Outdoor Research Southback Sensor Gloves - Men's
Current Retail: $64.15-$99.00
Historic Range: $54.97-$99.00
The Southback Sensor Gloves by Outdoor Research make…
Source: received for testing via the Trailspace Review Corps (Sample provided by Outdoor Research for testing and review)
The Southback Sensor Gloves by Outdoor Research make it possible to snap photos and stay connected on the trail without risking frozen fingers. They incorporate sensor technology so you can use touchscreen devices without de-gloving.
The Southback is a comfortable glove that keeps me warm even on cold winter days. However, while the sensor technology works well, I found myself having to take my gloves off in order to access my phone, and therefore just didn't take advantage of the sensor feature all that often.
- Cinches at wrist and forearm
- Sensor technology
- Insulation doesn't extend past the hand
- Limited dexterity (hard to retrieve phone from pocket with gloves on)
Testing Conditions: I tested the OR Men's Southback Sensor Gloves as a member of the Trailspace Review Corps from October 2017 through March 2018 in and around the New Hampshire White Mountains. Temperatures during testing ranged from about -20 to 45 degrees Fahrenheit.
Southback gloves on a pre-work hike
Fit & Comfort: While writing this review, I realized OR had sent me the men's version, not the women's. Fortunately I imagine there isn't much difference between the two, but please keep in mind that I'm a female reviewing the men's version of a glove. The gloves fit well, offering enough length through the fingers so as not to restrict movement. I have narrow hands and wrists but long fingers, so opted for the size small and it fits like a glove :)
The Southbacks are lined in a soft, fleece-like material (which according to the specs is actually polyester). It offers my frozen fingers a warm, comfortable home!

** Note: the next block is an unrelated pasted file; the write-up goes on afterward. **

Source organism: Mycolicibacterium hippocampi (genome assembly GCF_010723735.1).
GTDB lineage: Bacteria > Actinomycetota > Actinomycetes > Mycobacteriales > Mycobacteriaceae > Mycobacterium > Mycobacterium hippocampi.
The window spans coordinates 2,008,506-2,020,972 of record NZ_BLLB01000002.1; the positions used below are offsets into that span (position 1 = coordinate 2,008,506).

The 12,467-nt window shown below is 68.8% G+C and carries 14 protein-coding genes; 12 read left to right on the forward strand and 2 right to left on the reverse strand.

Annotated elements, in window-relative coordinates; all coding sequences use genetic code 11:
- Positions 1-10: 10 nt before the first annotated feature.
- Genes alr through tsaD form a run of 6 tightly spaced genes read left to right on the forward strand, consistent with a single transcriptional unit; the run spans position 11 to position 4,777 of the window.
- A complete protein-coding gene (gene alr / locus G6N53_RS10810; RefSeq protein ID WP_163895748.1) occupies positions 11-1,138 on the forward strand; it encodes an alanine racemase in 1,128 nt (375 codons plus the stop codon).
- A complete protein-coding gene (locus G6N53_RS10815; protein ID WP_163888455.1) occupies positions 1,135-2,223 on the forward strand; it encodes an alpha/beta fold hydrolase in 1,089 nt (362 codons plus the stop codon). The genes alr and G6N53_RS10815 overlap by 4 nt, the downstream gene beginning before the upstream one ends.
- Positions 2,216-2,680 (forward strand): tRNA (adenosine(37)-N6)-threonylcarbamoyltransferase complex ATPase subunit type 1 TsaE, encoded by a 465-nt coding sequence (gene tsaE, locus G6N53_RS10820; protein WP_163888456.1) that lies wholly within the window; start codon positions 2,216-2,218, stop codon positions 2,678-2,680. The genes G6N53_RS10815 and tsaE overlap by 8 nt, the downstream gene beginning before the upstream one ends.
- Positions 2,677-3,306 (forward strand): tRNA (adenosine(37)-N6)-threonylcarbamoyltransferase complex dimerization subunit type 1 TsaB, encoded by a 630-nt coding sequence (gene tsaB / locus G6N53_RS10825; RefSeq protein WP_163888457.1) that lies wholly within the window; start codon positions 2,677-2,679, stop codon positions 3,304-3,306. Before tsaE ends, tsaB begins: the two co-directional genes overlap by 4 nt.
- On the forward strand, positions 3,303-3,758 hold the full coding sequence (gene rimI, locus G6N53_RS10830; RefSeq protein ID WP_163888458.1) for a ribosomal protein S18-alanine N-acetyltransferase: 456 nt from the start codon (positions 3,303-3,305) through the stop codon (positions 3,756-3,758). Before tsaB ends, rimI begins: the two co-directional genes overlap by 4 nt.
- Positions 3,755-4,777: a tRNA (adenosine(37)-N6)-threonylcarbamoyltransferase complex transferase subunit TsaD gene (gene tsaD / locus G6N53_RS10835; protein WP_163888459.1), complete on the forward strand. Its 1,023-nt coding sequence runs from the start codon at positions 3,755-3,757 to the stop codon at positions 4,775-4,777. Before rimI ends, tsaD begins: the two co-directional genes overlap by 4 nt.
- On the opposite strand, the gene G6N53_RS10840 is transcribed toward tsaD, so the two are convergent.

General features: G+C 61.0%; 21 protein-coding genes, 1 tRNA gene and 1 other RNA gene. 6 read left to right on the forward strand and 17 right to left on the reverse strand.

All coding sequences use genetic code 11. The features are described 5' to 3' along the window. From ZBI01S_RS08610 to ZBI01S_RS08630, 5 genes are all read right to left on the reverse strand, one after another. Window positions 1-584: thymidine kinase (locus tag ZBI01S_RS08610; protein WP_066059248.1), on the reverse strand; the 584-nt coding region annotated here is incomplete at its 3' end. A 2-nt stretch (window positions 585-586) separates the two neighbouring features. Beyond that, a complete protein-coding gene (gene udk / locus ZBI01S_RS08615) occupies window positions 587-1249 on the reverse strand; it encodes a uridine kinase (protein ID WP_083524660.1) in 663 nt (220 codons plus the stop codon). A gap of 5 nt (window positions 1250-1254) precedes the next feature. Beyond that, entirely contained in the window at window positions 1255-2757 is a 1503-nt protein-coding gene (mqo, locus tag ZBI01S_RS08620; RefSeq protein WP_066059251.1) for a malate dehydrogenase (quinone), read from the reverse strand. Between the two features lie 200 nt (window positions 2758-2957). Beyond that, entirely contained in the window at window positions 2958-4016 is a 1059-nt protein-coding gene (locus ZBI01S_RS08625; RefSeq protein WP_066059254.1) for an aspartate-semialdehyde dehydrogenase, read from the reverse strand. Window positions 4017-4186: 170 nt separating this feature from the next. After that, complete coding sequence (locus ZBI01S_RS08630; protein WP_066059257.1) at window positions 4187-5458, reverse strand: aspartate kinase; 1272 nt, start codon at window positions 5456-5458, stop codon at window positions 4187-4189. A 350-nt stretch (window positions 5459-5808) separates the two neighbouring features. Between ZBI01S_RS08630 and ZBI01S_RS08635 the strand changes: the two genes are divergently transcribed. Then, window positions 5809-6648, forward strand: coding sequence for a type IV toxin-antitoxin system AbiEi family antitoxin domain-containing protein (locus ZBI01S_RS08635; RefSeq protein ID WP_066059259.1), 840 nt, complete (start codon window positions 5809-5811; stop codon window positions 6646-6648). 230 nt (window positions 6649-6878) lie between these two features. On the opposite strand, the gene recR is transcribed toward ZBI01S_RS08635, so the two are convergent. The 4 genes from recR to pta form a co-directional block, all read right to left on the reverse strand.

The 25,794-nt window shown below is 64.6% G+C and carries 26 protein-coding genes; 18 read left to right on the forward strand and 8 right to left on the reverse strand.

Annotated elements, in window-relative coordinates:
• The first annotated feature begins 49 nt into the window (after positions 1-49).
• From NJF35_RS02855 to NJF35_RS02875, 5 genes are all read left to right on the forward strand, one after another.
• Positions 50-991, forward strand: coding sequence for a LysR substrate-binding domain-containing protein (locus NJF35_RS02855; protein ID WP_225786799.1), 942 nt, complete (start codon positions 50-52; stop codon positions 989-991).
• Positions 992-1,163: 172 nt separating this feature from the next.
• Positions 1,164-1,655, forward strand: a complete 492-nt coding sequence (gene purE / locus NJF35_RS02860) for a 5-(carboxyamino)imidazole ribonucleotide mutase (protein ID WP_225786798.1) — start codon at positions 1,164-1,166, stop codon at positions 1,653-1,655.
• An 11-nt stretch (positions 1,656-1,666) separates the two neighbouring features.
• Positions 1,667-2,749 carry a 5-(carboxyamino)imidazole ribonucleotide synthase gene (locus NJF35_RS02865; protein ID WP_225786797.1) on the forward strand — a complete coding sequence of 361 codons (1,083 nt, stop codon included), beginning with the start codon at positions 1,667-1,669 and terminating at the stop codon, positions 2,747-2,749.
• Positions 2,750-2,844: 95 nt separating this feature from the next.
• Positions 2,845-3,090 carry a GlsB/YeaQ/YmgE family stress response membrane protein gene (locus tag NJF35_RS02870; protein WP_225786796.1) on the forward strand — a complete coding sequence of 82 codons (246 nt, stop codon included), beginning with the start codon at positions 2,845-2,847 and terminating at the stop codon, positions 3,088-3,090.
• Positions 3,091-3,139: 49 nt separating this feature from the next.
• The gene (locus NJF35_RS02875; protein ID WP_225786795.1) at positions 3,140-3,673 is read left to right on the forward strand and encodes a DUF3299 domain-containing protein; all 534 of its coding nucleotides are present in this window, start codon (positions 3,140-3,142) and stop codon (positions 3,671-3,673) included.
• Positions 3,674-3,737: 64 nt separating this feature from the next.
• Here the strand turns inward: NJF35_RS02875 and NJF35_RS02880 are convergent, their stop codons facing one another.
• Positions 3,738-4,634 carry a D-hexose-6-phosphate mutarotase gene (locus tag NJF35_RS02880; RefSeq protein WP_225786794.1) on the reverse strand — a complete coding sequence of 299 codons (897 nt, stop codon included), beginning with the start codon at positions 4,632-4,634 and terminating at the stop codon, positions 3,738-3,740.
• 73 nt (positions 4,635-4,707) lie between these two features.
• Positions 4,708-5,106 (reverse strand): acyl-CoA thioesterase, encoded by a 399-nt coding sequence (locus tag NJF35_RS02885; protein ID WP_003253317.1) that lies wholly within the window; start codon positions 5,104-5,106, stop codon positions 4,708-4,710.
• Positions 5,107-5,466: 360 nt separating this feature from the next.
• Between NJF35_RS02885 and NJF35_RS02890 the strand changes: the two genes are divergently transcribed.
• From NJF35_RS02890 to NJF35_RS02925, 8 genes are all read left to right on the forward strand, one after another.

Adjustability: The gloves extend mid-way up my forearm, cinching securely in place over my outer layers with an elastic drawcord. It's easy to adjust with the gloves on thanks to a plastic pull-tab. After I pull the gloves off, the drawcord is easy to expand.
Drawcord (above) and pull tab to tighten (below)
Tab to loosen drawcord (below)
There are nylon straps at the wrists, which adjust to allow the glove to fit securely.
Wrist strap normal (above) and loosened (below)
Wrist strap tightened (below)
Water Resistance: The Southback is constructed of a waterproof GORE-TEX nylon laminated shell and a water resistant goat leather palm. They consistently keep my hands dry, even in wet spring snow conditions.
Breathability/Moisture: I wore the Southback gloves alpine skiing, backcountry skiing, fat biking, snowshoeing, hiking, and on one particularly frigid day, nordic skiing. The gloves breathe as well as expected, but they tend to be overkill during high-exertion activities (depending of course on the temperature). I found myself wearing them during the initial portion of an ascent, but usually peeled them off, opting for a thinner layer, once my body warmed up.
Taking some turns with the Southback Gloves
Warmth: The Southback gloves consistently kept me warm during outdoor adventures. They were a welcome layer during the summit transition of backcountry ski trips, giving my hands a little shot of warmth and preventing them from getting cold during the descent.
I wish the insulation extended about an inch beyond the hand, covering a portion of the wrist. On especially cold days I noticed my wrists could get a bit chilly as jackets and base layers don't tend to offer any real insulation here, and the portion of the glove covering the wrist and forearm is wind and waterproof but not insulated.